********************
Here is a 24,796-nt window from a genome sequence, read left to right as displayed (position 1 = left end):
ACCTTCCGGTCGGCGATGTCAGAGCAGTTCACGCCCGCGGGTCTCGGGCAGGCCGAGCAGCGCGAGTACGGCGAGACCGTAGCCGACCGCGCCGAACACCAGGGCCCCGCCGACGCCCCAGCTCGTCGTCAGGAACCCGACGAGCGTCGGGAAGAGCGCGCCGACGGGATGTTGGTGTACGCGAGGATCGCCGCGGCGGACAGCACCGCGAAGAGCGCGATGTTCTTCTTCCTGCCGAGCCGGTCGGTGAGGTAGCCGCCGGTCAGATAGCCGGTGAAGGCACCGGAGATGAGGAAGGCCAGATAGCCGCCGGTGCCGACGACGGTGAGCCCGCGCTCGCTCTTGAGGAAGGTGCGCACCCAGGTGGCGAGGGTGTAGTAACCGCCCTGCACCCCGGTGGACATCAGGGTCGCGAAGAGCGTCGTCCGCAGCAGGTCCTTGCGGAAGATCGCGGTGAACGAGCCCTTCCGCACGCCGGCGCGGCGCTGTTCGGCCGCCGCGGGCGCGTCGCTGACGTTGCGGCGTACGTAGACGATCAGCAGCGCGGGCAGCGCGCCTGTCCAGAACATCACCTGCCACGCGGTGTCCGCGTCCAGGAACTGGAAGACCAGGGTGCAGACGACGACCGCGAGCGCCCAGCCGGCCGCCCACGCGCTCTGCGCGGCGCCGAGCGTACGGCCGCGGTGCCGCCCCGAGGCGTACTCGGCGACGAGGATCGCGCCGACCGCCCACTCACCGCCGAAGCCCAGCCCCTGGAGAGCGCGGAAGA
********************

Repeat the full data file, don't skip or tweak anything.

Here is a 24,796-nt window from a genome sequence, read left to right as displayed (position 1 = left end):
ACCTTCCGGTCGGCGATGTCAGAGCAGTTCACGCCCGCGGGTCTCGGGCAGGCCGAGCAGCGCGAGTACGGCGAGACCGTAGCCGACCGCGCCGAACACCAGGGCCCCGCCGACGCCCCAGCTCGTCGTCAGGAACCCGACGAGCGTCGGGAAGAGCGCGCCGACGGGATGTTGGTGTACGCGAGGATCGCCGCGGCGGACAGCACCGCGAAGAGCGCGATGTTCTTCTTCCTGCCGAGCCGGTCGGTGAGGTAGCCGCCGGTCAGATAGCCGGTGAAGGCACCGGAGATGAGGAAGGCCAGATAGCCGCCGGTGCCGACGACGGTGAGCCCGCGCTCGCTCTTGAGGAAGGTGCGCACCCAGGTGGCGAGGGTGTAGTAACCGCCCTGCACCCCGGTGGACATCAGGGTCGCGAAGAGCGTCGTCCGCAGCAGGTCCTTGCGGAAGATCGCGGTGAACGAGCCCTTCCGCACGCCGGCGCGGCGCTGTTCGGCCGCCGCGGGCGCGTCGCTGACGTTGCGGCGTACGTAGACGATCAGCAGCGCGGGCAGCGCGCCTGTCCAGAACATCACCTGCCACGCGGTGTCCGCGTCCAGGAACTGGAAGACCAGGGTGCAGACGACGACCGCGAGCGCCCAGCCGGCCGCCCACGCGCTCTGCGCGGCGCCGAGCGTACGGCCGCGGTGCCGCCCCGAGGCGTACTCGGCGACGAGGATCGCGCCGACCGCCCACTCACCGCCGAAGCCCAGCCCCTGGAGAGCGCGGAAGA